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Reinsurance Group of America, Incorporated's (NYSE:RGA) CEO Might Not Expect Shareholders To Be So Generous This Year

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The results at Reinsurance Group of America, Incorporated (NYSE:RGA) have been quite disappointing recently and CEO Anna Manning bears some responsibility for this. Shareholders will be interested in what the board will have to say about turning performance around at the next AGM on 19 May 2021. It would also be an opportunity for shareholders to influence management through voting on company resolutions such as executive remuneration, which could impact the firm significantly. The data we present below explains why we think CEO compensation is not consistent with recent performance.

See our latest analysis for Reinsurance Group of America

Comparing Reinsurance Group of America, Incorporated's CEO Compensation With the industry

According to our data, Reinsurance Group of America, Incorporated has a market capitalization of US$8.6b, and paid its CEO total annual compensation worth US$9.0m over the year to December 2020. We note that's an increase of 11% above last year. We think total compensation is more important but our data shows that the CEO salary is lower, at US$1.0m.

On examining similar-sized companies in the industry with market capitalizations between US$4.0b and US$12b, we discovered that the median CEO total compensation of that group was US$7.8m. From this we gather that Anna Manning is paid around the median for CEOs in the industry. Furthermore, Anna Manning directly owns US$7.0m worth of shares in the company, implying that they are deeply invested in the company's success.

Component

2020

2019

Proportion (2020)

Salary

US$1.0m

US$1.0m

11%

Other

US$8.0m

US$7.1m

89%

Total Compensation

US$9.0m

US$8.1m

100%

Speaking on an industry level, nearly 17% of total compensation represents salary, while the remainder of 83% is other remuneration. It's interesting to note that Reinsurance Group of America allocates a smaller portion of compensation to salary in comparison to the broader industry. If non-salary compensation dominates total pay, it's an indicator that the executive's salary is tied to company performance.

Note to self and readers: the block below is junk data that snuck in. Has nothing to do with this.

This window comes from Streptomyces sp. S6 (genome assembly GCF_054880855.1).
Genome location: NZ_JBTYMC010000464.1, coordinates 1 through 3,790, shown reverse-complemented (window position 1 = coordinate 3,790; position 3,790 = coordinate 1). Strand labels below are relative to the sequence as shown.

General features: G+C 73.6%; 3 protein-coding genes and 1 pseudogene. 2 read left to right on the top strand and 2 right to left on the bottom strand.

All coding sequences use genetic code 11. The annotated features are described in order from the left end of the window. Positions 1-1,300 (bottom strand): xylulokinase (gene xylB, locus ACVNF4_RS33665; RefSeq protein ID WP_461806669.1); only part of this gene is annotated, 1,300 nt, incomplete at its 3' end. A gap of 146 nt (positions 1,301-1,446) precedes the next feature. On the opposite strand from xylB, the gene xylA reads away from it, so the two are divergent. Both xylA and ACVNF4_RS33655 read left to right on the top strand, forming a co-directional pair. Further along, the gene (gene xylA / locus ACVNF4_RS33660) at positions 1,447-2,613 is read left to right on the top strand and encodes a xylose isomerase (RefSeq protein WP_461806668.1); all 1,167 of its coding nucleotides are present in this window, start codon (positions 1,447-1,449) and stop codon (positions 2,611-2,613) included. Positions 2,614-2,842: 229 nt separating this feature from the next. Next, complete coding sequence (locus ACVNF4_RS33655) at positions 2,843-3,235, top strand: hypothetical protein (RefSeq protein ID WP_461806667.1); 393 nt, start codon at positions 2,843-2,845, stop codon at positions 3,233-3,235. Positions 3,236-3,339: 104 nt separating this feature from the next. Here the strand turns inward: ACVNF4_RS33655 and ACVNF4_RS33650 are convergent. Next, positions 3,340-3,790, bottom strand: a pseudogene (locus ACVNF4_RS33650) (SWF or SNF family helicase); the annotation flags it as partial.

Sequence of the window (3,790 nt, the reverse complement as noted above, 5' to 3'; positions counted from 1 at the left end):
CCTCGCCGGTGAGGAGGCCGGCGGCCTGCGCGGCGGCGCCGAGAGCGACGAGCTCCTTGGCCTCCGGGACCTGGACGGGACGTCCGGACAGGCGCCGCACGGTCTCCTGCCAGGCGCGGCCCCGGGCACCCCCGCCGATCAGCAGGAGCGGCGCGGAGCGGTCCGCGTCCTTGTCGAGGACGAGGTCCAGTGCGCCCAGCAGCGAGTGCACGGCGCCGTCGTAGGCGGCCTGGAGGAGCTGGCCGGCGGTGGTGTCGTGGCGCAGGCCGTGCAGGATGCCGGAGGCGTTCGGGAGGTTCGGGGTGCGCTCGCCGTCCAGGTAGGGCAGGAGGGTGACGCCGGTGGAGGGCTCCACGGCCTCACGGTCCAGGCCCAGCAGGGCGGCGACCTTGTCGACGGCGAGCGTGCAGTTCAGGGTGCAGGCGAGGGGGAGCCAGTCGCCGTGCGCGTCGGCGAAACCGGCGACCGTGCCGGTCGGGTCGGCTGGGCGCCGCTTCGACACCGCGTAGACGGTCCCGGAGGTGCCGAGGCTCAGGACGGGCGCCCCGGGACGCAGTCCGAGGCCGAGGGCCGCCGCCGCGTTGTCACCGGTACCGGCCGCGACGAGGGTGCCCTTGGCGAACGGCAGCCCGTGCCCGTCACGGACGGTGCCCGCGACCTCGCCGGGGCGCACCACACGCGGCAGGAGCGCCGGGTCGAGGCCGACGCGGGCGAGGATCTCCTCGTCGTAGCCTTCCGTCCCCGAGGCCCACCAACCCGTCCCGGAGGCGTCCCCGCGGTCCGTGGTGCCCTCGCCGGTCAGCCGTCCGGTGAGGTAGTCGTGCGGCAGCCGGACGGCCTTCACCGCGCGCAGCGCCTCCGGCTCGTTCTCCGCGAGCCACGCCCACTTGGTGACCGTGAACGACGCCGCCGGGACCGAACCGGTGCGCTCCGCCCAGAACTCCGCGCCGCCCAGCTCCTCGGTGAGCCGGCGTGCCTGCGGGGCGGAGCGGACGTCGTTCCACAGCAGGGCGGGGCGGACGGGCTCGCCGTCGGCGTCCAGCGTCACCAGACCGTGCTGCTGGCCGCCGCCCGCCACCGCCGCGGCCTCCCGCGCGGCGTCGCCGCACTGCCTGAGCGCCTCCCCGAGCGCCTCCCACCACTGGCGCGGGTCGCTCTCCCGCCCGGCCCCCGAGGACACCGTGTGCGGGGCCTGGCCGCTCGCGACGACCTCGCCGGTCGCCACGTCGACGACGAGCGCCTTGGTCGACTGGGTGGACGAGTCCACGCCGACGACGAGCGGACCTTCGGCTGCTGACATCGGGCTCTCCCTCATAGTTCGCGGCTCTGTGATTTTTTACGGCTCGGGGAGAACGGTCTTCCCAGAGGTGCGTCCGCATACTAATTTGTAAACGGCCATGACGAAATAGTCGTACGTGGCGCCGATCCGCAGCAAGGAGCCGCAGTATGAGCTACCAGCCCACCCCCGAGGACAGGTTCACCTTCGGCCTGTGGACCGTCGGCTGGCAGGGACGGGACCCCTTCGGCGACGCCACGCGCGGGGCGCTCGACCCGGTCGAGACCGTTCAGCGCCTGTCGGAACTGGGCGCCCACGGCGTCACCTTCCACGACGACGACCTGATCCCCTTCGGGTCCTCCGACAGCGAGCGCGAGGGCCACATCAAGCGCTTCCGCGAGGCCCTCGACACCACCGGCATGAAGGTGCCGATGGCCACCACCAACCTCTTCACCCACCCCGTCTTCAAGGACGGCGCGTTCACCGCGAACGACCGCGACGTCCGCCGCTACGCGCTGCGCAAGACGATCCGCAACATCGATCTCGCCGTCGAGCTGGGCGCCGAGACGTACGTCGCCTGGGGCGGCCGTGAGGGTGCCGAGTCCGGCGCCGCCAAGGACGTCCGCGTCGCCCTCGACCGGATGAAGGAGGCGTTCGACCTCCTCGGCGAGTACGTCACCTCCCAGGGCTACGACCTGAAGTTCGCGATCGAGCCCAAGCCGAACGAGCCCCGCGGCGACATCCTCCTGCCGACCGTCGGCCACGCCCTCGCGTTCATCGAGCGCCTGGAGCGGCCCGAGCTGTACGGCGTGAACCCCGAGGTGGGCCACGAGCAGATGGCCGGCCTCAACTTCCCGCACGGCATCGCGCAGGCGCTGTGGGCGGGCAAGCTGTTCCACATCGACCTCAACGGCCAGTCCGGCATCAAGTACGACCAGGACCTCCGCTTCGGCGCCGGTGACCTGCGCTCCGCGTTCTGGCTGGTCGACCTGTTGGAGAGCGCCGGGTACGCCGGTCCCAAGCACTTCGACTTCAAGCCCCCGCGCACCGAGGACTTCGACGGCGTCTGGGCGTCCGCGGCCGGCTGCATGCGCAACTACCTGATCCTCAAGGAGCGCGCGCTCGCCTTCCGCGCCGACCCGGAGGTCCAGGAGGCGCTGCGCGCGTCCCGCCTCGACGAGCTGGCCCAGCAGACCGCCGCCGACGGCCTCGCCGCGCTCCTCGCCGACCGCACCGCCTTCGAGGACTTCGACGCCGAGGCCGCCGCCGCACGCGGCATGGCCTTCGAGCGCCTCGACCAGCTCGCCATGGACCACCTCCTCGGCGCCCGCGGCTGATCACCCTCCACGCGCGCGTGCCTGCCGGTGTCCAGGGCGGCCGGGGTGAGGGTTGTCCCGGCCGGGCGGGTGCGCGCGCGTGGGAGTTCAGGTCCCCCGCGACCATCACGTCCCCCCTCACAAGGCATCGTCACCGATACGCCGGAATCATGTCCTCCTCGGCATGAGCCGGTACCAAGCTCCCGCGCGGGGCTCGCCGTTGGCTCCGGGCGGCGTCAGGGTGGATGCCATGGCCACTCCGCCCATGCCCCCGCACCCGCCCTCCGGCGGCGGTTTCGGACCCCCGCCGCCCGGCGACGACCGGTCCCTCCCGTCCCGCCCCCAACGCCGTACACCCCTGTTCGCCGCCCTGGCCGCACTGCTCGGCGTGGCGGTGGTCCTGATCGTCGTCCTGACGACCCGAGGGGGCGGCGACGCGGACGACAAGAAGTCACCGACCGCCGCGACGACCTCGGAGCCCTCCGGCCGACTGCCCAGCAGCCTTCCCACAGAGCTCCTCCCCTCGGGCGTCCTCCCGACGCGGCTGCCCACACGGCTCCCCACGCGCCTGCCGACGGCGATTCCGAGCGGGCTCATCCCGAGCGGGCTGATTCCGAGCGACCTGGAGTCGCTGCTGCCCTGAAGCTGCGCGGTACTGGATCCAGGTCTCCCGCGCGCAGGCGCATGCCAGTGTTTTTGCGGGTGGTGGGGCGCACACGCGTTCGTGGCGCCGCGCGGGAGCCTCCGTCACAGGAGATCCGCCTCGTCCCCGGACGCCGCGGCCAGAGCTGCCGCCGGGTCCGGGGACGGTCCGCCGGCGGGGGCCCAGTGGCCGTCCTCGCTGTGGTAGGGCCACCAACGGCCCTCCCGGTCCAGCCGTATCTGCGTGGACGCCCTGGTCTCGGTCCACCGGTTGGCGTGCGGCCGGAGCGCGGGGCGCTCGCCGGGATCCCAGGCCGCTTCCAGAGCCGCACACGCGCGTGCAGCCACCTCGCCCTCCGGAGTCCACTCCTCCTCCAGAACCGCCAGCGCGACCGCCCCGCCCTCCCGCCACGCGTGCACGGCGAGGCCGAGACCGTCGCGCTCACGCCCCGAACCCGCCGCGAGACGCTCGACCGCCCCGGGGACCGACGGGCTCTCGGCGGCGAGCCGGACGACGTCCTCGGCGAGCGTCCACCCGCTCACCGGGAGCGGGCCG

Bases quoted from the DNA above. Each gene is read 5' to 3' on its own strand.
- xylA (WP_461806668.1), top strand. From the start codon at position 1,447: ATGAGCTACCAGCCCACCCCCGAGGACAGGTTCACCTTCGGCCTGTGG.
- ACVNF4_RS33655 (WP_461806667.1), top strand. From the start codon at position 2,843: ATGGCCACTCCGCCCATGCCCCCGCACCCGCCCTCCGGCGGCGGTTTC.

ceo-compensation
ceo-compensation

A Look at Reinsurance Group of America, Incorporated's Growth Numbers

Over the last three years, Reinsurance Group of America, Incorporated has shrunk its earnings per share by 30% per year. In the last year, its revenue is up 10%.

The decline in EPS is a bit concerning. There's no doubt that the silver lining is that revenue is up. But it isn't sufficiently fast growth to overlook the fact that EPS has gone backwards over three years. So given this relatively weak performance, shareholders would probably not want to see high compensation for the CEO. Looking ahead, you might want to check this free visual report on analyst forecasts for the company's future earnings..

Has Reinsurance Group of America, Incorporated Been A Good Investment?

Given the total shareholder loss of 11% over three years, many shareholders in Reinsurance Group of America, Incorporated are probably rather dissatisfied, to say the least. Therefore, it might be upsetting for shareholders if the CEO were paid generously.

To Conclude...

Given that shareholders haven't seen any positive returns on their investment, not to mention the lack of earnings growth, this may suggest that few of them would be willing to award the CEO with a pay rise. At the upcoming AGM, they can question the management's plans and strategies to turn performance around and reassess their investment thesis in regards to the company.

CEO compensation is a crucial aspect to keep your eyes on but investors also need to keep their eyes open for other issues related to business performance. That's why we did some digging and identified 1 warning sign for Reinsurance Group of America that investors should think about before committing capital to this stock.

Important note: Reinsurance Group of America is an exciting stock, but we understand investors may be looking for an unencumbered balance sheet and blockbuster returns. You might find something better in this list of interesting companies with high ROE and low debt.

This article by Simply Wall St is general in nature. It does not constitute a recommendation to buy or sell any stock, and does not take account of your objectives, or your financial situation. We aim to bring you long-term focused analysis driven by fundamental data. Note that our analysis may not factor in the latest price-sensitive company announcements or qualitative material. Simply Wall St has no position in any stocks mentioned.

Have feedback on this article? Concerned about the content? Get in touch with us directly. Alternatively, email editorial-team (at) simplywallst.com.